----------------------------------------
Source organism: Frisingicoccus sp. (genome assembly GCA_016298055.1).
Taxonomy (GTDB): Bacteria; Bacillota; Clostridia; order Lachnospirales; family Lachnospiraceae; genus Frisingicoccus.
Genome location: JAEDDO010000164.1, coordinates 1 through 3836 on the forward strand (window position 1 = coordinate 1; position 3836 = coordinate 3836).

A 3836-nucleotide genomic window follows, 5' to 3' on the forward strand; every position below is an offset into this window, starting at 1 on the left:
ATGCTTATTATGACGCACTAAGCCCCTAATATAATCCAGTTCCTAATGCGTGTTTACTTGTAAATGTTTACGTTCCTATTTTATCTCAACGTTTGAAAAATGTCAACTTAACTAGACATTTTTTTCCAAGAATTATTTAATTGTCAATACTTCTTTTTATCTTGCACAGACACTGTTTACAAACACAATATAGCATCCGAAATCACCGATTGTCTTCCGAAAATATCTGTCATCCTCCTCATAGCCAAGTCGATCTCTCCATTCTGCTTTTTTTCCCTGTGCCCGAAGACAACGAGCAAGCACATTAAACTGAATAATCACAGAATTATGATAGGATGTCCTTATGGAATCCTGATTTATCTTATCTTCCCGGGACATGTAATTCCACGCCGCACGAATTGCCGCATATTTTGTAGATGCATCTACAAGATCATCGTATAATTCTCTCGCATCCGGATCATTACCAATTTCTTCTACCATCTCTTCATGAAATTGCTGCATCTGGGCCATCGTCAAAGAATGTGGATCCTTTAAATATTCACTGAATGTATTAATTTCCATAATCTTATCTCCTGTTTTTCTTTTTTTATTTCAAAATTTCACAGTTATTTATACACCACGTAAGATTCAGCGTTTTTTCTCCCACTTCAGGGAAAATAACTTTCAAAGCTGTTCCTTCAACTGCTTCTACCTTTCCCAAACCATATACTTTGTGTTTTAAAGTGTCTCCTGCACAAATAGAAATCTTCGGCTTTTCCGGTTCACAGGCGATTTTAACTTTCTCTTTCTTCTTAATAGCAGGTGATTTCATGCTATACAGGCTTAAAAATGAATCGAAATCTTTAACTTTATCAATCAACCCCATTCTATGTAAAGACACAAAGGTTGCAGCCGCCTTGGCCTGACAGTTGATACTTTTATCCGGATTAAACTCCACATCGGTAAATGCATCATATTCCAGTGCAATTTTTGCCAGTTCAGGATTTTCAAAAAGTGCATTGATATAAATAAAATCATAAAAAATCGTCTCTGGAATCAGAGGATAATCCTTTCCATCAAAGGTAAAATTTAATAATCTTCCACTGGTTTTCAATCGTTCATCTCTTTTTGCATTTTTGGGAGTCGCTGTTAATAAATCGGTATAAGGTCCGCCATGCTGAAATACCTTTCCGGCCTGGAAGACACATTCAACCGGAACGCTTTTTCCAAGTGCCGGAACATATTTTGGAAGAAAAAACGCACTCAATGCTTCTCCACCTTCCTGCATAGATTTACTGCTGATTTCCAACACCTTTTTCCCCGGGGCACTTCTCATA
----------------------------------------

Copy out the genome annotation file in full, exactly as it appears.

Source organism: Frisingicoccus sp. (genome assembly GCA_016298055.1).
Taxonomy (GTDB): Bacteria; Bacillota; Clostridia; order Lachnospirales; family Lachnospiraceae; genus Frisingicoccus.
Genome location: JAEDDO010000164.1, coordinates 1 through 3836 on the forward strand (window position 1 = coordinate 1; position 3836 = coordinate 3836).

A 3836-nucleotide genomic window follows, 5' to 3' on the forward strand; every position below is an offset into this window, starting at 1 on the left:
ATGCTTATTATGACGCACTAAGCCCCTAATATAATCCAGTTCCTAATGCGTGTTTACTTGTAAATGTTTACGTTCCTATTTTATCTCAACGTTTGAAAAATGTCAACTTAACTAGACATTTTTTTCCAAGAATTATTTAATTGTCAATACTTCTTTTTATCTTGCACAGACACTGTTTACAAACACAATATAGCATCCGAAATCACCGATTGTCTTCCGAAAATATCTGTCATCCTCCTCATAGCCAAGTCGATCTCTCCATTCTGCTTTTTTTCCCTGTGCCCGAAGACAACGAGCAAGCACATTAAACTGAATAATCACAGAATTATGATAGGATGTCCTTATGGAATCCTGATTTATCTTATCTTCCCGGGACATGTAATTCCACGCCGCACGAATTGCCGCATATTTTGTAGATGCATCTACAAGATCATCGTATAATTCTCTCGCATCCGGATCATTACCAATTTCTTCTACCATCTCTTCATGAAATTGCTGCATCTGGGCCATCGTCAAAGAATGTGGATCCTTTAAATATTCACTGAATGTATTAATTTCCATAATCTTATCTCCTGTTTTTCTTTTTTTATTTCAAAATTTCACAGTTATTTATACACCACGTAAGATTCAGCGTTTTTTCTCCCACTTCAGGGAAAATAACTTTCAAAGCTGTTCCTTCAACTGCTTCTACCTTTCCCAAACCATATACTTTGTGTTTTAAAGTGTCTCCTGCACAAATAGAAATCTTCGGCTTTTCCGGTTCACAGGCGATTTTAACTTTCTCTTTCTTCTTAATAGCAGGTGATTTCATGCTATACAGGCTTAAAAATGAATCGAAATCTTTAACTTTATCAATCAACCCCATTCTATGTAAAGACACAAAGGTTGCAGCCGCCTTGGCCTGACAGTTGATACTTTTATCCGGATTAAACTCCACATCGGTAAATGCATCATATTCCAGTGCAATTTTTGCCAGTTCAGGATTTTCAAAAAGTGCATTGATATAAATAAAATCATAAAAAATCGTCTCTGGAATCAGAGGATAATCCTTTCCATCAAAGGTAAAATTTAATAATCTTCCACTGGTTTTCAATCGTTCATCTCTTTTTGCATTTTTGGGAGTCGCTGTTAATAAATCGGTATAAGGTCCGCCATGCTGAAATACCTTTCCGGCCTGGAAGACACATTCAACCGGAACGCTTTTTCCAAGTGCCGGAACATATTTTGGAAGAAAAAACGCACTCAATGCTTCTCCACCTTCCTGCATAGATTTACTGCTGATTTCCAACACCTTTTTCCCCGGGGCACTTCTCATA